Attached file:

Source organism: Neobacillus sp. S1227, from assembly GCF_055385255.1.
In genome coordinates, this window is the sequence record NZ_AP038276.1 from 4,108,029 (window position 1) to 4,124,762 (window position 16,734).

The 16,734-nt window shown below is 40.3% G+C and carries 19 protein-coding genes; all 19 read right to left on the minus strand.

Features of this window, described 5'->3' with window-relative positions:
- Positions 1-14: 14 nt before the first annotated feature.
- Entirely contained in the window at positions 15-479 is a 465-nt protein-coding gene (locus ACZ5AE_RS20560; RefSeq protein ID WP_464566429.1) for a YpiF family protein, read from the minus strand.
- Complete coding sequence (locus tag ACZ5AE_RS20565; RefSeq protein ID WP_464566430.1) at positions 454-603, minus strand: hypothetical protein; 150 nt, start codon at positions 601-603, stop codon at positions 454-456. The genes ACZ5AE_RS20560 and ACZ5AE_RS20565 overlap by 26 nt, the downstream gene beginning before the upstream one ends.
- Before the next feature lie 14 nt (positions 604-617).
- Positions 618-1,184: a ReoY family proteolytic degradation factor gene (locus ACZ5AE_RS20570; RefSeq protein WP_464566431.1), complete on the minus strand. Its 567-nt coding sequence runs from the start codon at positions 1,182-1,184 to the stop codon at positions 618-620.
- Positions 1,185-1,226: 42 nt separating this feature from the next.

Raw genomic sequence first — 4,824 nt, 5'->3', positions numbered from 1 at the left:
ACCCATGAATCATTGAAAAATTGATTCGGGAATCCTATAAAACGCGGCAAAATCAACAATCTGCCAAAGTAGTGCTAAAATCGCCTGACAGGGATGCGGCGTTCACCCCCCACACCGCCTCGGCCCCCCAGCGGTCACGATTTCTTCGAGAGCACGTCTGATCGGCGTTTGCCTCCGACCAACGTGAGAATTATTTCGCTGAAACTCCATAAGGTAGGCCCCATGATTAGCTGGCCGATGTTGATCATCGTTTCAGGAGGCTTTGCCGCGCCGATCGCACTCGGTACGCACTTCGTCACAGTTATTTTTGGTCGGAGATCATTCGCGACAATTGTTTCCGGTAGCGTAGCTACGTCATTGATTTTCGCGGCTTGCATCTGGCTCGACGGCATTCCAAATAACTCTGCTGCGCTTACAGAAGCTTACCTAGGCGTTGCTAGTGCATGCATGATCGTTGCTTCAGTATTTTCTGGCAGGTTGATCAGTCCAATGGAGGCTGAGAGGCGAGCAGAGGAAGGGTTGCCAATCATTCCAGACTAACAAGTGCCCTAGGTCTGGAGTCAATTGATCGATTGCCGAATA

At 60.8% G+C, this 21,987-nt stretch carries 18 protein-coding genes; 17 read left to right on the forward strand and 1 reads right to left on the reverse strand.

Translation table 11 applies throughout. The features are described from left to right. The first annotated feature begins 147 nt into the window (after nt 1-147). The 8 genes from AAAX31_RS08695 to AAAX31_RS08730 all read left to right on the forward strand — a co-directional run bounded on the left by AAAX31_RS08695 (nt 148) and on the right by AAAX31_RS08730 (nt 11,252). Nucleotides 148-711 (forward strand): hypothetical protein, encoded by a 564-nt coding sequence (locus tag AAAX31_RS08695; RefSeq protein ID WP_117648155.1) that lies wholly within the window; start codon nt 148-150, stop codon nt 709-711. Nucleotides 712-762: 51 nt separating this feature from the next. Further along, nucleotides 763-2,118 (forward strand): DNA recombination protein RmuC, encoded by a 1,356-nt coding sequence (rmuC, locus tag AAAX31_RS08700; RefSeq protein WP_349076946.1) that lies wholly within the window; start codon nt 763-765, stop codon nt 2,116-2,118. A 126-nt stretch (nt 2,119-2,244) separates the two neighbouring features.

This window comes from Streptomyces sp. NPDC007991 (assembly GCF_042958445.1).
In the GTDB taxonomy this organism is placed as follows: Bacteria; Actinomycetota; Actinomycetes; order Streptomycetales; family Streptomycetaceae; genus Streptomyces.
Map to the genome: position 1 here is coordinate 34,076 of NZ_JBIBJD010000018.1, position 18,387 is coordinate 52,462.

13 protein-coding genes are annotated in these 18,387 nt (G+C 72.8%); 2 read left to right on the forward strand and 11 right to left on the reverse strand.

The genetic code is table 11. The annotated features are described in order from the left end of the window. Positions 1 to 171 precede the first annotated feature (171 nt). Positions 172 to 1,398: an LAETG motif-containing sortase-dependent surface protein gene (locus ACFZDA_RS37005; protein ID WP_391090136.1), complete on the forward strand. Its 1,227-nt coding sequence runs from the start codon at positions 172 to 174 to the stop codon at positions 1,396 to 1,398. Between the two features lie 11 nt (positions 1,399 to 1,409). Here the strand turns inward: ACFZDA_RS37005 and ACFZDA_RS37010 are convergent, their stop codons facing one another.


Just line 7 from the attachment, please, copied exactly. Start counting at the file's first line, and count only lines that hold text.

- Complete coding sequence (locus tag ACZ5AE_RS20565; RefSeq protein ID WP_464566430.1) at positions 454-603, minus strand: hypothetical protein; 150 nt, start codon at positions 601-603, stop codon at positions 454-456. The genes ACZ5AE_RS20560 and ACZ5AE_RS20565 overlap by 26 nt, the downstream gene beginning before the upstream one ends.